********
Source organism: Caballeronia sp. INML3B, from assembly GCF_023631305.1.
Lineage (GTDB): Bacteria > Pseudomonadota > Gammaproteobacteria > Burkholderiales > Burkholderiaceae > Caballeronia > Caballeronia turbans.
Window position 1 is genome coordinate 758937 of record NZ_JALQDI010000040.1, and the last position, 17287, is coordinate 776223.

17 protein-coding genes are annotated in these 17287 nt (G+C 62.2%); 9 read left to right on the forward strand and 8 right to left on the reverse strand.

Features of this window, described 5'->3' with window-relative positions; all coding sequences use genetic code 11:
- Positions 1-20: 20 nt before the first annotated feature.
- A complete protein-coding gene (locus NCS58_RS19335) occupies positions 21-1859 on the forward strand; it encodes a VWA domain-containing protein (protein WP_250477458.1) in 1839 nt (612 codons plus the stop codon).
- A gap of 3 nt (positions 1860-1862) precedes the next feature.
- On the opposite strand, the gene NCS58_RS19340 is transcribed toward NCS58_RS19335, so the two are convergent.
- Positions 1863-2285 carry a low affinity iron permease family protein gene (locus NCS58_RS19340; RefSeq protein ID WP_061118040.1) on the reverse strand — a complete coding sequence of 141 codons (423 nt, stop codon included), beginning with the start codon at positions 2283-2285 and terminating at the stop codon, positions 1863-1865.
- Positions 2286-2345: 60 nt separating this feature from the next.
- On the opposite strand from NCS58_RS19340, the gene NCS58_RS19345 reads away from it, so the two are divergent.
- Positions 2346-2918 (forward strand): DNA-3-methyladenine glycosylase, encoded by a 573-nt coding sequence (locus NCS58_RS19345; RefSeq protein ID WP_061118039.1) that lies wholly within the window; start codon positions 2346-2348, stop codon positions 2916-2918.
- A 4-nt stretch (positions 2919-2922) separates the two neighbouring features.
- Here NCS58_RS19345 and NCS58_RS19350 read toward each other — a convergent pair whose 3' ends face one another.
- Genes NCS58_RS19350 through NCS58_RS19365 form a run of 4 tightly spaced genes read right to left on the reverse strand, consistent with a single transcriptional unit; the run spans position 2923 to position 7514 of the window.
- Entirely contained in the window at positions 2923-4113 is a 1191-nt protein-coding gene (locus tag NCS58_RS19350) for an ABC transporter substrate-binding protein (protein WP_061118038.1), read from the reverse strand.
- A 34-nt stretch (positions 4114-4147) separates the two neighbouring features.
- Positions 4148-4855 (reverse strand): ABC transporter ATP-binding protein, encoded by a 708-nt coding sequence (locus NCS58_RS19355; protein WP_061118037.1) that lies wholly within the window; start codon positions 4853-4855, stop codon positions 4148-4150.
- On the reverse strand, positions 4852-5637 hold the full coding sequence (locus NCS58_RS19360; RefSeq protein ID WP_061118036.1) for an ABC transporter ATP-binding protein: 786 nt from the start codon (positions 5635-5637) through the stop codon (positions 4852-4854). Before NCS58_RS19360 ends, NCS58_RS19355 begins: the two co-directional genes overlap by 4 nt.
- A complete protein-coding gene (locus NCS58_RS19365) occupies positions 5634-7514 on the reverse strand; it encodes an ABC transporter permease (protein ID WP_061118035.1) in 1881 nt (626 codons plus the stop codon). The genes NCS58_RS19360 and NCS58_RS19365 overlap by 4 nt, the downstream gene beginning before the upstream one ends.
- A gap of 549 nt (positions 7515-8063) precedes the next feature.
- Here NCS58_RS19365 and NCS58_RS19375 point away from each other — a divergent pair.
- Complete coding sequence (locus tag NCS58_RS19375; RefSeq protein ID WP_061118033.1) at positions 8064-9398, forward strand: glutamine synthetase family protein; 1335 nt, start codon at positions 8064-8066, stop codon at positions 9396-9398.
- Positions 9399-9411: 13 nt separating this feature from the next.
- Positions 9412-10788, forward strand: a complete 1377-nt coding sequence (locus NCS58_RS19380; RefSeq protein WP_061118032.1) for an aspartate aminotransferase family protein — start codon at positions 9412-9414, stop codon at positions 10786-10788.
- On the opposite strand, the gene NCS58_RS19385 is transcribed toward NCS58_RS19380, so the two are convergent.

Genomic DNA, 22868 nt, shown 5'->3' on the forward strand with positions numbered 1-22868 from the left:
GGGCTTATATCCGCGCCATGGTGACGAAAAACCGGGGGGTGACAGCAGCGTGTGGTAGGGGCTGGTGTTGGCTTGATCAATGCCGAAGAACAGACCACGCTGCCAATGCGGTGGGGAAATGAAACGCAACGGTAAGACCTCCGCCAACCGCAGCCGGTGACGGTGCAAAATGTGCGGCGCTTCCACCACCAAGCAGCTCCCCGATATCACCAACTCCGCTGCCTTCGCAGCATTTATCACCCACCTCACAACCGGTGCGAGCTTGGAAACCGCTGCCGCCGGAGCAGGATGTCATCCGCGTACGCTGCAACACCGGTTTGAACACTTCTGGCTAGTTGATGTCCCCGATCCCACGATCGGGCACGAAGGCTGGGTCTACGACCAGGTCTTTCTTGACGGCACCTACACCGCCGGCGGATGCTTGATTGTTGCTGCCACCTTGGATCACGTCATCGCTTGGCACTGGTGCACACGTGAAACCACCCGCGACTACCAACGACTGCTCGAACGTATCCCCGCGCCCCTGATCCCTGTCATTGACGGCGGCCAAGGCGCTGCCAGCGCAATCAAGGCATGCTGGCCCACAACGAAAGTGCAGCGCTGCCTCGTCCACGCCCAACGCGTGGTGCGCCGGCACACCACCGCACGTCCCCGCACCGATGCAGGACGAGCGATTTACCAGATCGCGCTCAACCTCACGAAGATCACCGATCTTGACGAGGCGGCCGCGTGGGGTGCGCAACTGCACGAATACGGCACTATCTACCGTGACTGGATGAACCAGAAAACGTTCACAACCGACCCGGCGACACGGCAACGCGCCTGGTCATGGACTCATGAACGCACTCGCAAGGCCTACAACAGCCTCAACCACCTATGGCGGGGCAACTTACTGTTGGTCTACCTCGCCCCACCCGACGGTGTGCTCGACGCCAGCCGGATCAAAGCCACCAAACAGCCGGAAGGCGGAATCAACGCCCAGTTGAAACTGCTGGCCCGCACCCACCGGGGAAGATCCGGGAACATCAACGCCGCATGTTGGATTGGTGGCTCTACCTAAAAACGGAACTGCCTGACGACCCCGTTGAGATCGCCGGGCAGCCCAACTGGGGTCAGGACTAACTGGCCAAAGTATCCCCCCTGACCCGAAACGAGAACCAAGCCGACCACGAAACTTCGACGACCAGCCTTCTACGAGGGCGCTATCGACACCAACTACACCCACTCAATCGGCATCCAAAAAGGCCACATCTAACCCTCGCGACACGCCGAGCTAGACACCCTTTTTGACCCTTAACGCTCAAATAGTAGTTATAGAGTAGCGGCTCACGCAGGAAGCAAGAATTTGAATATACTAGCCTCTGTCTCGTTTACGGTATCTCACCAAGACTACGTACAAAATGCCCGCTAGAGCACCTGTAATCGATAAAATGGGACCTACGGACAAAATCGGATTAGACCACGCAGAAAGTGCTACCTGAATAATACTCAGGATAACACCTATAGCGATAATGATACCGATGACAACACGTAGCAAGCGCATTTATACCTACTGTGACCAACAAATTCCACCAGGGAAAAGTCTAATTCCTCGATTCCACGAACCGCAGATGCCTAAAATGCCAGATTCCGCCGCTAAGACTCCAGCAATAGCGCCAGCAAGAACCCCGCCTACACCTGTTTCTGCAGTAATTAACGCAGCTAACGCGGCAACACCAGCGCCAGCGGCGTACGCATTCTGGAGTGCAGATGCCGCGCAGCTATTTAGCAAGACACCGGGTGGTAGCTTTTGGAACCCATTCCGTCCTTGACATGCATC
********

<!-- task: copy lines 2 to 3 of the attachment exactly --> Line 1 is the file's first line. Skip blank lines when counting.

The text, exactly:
Lineage (GTDB): Bacteria > Pseudomonadota > Gammaproteobacteria > Burkholderiales > Burkholderiaceae > Caballeronia > Caballeronia turbans.
Window position 1 is genome coordinate 758937 of record NZ_JALQDI010000040.1, and the last position, 17287, is coordinate 776223.